Tuesday, June 11, 2013

Days in the Gangtey Valley

Before finishing up my third term in Bhutan I had an obligation to train spa staff in Gangtey and Bumthang. I hadn't been to Gangtey since early March and was happy to explore the valley a little more as well as relaxing in a traditional hot stone bath, something I had never done before but referred many people to with positive feedback in return.  On my first day there I was treated to go try out a farmhouse we used to use for lunches that had revamped some things and wanted feedback on it.  So I was "forced" to eat local food and try some new things and some old familiar ones.  Though not as delicious as the farmhouse we use in Bumthang, it was still charming.  We took a longer roundabout way back by walking  through the valley instead of driving back on the road.  I did my training when I got back to the lodge and then was whisked away to my hot stone bath.  Truly an exquisite setup and phenomenal experience, as with most of the things Aman does. Tucked inside right next to a traditional potato shed is the tub.  Big stones are heated on a fire and when ready placed slowly into a side compartment. Local herbs are soaking in the pool to disperse their natural remedies. Outside just below, cows are grazing. In front is a long valley corridor where the sun soon begins to set through. Nightfall slowly creeps in and before you know it, it's pitch black and (if there aren't clouds) stars shine above.  One little mistake I made was to not get out more frequently. I did make sure to drink lots of water but exiting every 15minutes is also helpful. I got up to pee after about 90 minutes and while urinating I fainted, hitting my head on a stone behind me (and subsequently twisting some leg muscles which took me out of my yoga practice for nearly a month). Hitting my head on the stone woke me up, and though I was dazed, confused and in some pain I couldn't help but laugh at my situation.  When I was ok and less dizzy I got back into the tub and soaked for another 90 minutes or so. Hoping it would heal my leg, as well as sitting in the bath just feels really great.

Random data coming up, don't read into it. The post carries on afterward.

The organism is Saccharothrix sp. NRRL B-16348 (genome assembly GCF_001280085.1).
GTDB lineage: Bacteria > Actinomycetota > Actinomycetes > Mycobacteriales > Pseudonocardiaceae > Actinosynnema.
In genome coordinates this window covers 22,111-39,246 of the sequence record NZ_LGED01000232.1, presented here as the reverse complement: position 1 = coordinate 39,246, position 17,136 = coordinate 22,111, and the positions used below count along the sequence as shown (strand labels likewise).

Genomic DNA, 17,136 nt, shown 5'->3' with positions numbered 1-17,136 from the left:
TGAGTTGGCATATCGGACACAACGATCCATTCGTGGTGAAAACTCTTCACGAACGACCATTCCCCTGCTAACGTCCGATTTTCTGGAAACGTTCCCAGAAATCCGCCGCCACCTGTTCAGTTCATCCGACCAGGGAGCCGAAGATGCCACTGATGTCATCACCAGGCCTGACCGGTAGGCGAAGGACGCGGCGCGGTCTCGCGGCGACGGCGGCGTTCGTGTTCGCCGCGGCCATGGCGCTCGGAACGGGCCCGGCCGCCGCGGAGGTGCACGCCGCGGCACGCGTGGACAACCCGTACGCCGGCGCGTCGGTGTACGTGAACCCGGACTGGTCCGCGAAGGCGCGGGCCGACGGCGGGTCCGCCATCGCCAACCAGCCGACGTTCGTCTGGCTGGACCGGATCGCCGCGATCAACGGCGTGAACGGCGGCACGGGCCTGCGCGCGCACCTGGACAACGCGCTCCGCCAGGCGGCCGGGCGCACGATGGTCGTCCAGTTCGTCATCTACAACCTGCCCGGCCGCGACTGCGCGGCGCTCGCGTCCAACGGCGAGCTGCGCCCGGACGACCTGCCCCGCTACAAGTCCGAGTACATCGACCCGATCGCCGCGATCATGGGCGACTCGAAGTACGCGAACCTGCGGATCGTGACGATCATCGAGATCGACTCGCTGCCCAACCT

The following day on my way back to Thimphu I was fortunate enough to see a beautiful deer hopping along the road. It was too difficult to get a photo but I was excited as it was my first dear seen in Bhutan.  Also we came across some langurs playing in the road, and those things just look so cool.